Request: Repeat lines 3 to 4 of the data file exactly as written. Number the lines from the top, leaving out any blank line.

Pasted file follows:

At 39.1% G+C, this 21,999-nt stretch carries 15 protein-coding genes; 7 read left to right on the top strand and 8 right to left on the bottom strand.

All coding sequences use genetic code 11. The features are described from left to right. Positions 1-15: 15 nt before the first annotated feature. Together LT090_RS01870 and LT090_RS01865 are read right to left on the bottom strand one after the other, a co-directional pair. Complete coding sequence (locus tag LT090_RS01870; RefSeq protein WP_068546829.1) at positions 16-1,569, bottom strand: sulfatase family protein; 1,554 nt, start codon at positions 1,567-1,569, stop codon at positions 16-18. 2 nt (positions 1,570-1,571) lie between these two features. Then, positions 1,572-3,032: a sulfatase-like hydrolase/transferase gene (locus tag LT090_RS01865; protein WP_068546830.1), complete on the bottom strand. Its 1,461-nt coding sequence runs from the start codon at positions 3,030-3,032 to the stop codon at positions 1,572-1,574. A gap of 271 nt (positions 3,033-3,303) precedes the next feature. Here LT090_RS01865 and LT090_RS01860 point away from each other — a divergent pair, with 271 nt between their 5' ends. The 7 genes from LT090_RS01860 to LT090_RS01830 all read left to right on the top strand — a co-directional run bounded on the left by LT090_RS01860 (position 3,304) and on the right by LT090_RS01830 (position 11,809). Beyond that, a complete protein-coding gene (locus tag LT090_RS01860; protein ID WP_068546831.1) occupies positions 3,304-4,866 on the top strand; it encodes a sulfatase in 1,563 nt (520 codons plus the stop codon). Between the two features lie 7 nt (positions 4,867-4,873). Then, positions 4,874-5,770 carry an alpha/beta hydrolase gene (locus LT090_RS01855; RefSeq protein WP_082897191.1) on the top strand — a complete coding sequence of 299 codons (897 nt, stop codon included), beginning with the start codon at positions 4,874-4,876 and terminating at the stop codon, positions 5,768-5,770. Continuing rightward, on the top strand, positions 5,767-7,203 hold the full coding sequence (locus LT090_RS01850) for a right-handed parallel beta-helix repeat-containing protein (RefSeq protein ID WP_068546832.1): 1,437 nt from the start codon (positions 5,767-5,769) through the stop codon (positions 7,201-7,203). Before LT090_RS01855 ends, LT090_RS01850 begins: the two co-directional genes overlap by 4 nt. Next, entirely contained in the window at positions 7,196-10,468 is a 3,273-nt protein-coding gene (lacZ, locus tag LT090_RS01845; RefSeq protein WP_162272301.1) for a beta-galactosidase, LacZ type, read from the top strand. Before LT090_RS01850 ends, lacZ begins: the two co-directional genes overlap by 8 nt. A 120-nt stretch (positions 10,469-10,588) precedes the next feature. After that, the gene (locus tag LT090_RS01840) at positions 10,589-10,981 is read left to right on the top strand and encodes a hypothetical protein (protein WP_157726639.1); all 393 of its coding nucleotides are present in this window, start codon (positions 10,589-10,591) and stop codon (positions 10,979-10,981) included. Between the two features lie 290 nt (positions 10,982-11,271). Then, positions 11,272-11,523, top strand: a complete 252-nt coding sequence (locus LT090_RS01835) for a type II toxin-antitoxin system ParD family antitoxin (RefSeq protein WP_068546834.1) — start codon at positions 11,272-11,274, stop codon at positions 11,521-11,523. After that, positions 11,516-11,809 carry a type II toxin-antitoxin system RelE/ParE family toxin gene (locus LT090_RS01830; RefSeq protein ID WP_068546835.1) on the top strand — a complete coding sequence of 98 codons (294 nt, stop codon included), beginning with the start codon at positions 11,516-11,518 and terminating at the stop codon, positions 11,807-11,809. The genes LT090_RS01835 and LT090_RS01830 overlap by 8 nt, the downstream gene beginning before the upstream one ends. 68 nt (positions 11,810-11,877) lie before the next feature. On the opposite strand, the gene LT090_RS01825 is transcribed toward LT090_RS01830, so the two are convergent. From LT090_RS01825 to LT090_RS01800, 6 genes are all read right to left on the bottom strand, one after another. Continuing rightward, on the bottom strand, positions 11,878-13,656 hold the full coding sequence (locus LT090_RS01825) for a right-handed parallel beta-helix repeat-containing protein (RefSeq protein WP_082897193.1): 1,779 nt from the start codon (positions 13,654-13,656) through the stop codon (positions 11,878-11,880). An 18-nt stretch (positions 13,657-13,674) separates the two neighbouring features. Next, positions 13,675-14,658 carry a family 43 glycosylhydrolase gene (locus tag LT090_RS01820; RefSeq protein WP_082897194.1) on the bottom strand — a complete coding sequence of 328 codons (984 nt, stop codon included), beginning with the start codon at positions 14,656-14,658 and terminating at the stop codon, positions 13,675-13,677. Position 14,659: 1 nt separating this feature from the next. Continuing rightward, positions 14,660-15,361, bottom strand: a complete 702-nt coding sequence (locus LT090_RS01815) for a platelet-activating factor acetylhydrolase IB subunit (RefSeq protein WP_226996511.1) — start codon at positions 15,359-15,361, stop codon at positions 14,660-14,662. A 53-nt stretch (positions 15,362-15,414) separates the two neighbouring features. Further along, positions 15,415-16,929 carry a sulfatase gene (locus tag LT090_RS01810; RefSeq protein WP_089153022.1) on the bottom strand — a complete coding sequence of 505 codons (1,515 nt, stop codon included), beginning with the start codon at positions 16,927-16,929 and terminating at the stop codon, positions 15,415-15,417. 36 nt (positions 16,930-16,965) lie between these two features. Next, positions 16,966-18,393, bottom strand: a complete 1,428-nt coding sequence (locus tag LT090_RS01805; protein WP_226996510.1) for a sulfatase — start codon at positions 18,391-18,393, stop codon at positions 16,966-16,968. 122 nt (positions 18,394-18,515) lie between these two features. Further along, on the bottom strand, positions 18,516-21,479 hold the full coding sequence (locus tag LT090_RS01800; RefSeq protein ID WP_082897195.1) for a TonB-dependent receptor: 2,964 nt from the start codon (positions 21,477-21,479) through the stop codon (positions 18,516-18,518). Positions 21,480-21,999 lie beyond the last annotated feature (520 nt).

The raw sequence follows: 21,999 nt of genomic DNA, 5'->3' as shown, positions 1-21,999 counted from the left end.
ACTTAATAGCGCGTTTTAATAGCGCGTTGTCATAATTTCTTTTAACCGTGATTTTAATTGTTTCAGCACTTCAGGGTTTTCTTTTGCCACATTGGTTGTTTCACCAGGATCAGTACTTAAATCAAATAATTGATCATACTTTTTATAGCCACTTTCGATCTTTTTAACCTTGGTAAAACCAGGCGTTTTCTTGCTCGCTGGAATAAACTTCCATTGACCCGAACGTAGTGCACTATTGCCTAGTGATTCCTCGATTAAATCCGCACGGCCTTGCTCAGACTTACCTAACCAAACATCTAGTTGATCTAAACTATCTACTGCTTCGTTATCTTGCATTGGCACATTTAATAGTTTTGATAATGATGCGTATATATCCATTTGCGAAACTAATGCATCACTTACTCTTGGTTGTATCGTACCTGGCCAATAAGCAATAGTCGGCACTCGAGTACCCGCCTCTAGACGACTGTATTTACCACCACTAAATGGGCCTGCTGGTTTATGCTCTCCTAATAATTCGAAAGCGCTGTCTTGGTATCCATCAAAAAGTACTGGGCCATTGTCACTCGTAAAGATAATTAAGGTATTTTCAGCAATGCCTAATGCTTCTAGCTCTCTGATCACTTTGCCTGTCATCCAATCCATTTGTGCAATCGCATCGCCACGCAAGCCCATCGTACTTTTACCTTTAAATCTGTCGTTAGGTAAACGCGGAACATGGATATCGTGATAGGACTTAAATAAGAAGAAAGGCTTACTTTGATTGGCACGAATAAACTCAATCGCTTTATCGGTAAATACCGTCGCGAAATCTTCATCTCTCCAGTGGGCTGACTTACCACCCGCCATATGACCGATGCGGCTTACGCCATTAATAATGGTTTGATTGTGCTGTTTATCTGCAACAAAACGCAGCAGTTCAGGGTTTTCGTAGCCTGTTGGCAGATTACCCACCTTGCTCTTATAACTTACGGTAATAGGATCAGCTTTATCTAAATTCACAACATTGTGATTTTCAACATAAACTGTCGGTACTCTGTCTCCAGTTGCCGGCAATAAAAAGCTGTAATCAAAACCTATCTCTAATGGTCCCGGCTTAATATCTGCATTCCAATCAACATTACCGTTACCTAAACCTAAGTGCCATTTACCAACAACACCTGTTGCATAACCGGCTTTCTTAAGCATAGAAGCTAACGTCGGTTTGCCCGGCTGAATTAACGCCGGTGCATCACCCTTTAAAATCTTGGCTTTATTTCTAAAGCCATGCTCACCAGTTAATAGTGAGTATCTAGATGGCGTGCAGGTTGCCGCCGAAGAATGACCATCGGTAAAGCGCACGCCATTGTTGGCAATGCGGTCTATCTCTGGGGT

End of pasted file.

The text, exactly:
The raw sequence follows: 21,999 nt of genomic DNA, 5'->3' as shown, positions 1-21,999 counted from the left end.
ACTTAATAGCGCGTTTTAATAGCGCGTTGTCATAATTTCTTTTAACCGTGATTTTAATTGTTTCAGCACTTCAGGGTTTTCTTTTGCCACATTGGTTGTTTCACCAGGATCAGTACTTAAATCAAATAATTGATCATACTTTTTATAGCCACTTTCGATCTTTTTAACCTTGGTAAAACCAGGCGTTTTCTTGCTCGCTGGAATAAACTTCCATTGACCCGAACGTAGTGCACTATTGCCTAGTGATTCCTCGATTAAATCCGCACGGCCTTGCTCAGACTTACCTAACCAAACATCTAGTTGATCTAAACTATCTACTGCTTCGTTATCTTGCATTGGCACATTTAATAGTTTTGATAATGATGCGTATATATCCATTTGCGAAACTAATGCATCACTTACTCTTGGTTGTATCGTACCTGGCCAATAAGCAATAGTCGGCACTCGAGTACCCGCCTCTAGACGACTGTATTTACCACCACTAAATGGGCCTGCTGGTTTATGCTCTCCTAATAATTCGAAAGCGCTGTCTTGGTATCCATCAAAAAGTACTGGGCCATTGTCACTCGTAAAGATAATTAAGGTATTTTCAGCAATGCCTAATGCTTCTAGCTCTCTGATCACTTTGCCTGTCATCCAATCCATTTGTGCAATCGCATCGCCACGCAAGCCCATCGTACTTTTACCTTTAAATCTGTCGTTAGGTAAACGCGGAACATGGATATCGTGATAGGACTTAAATAAGAAGAAAGGCTTACTTTGATTGGCACGAATAAACTCAATCGCTTTATCGGTAAATACCGTCGCGAAATCTTCATCTCTCCAGTGGGCTGACTTACCACCCGCCATATGACCGATGCGGCTTACGCCATTAATAATGGTTTGATTGTGCTGTTTATCTGCAACAAAACGCAGCAGTTCAGGGTTTTCGTAGCCTGTTGGCAGATTACCCACCTTGCTCTTATAACTTACGGTAATAGGATCAGCTTTATCTAAATTCACAACATTGTGATTTTCAACATAAACTGTCGGTACTCTGTCTCCAGTTGCCGGCAATAAAAAGCTGTAATCAAAACCTATCTCTAATGGTCCCGGCTTAATATCTGCATTCCAATCAACATTACCGTTACCTAAACCTAAGTGCCATTTACCAACAACACCTGTTGCATAACCGGCTTTCTTAAGCATAGAAGCTAACGTCGGTTTGCCCGGCTGAATTAACGCCGGTGCATCACCCTTTAAAATCTTGGCTTTATTTCTAAAGCCATGCTCACCAGTTAATAGTGAGTATCTAGATGGCGTGCAGGTTGCCGCCGAAGAATGACCATCGGTAAAGCGCACGCCATTGTTGGCAATGCGGTCTATCTCTGGGGT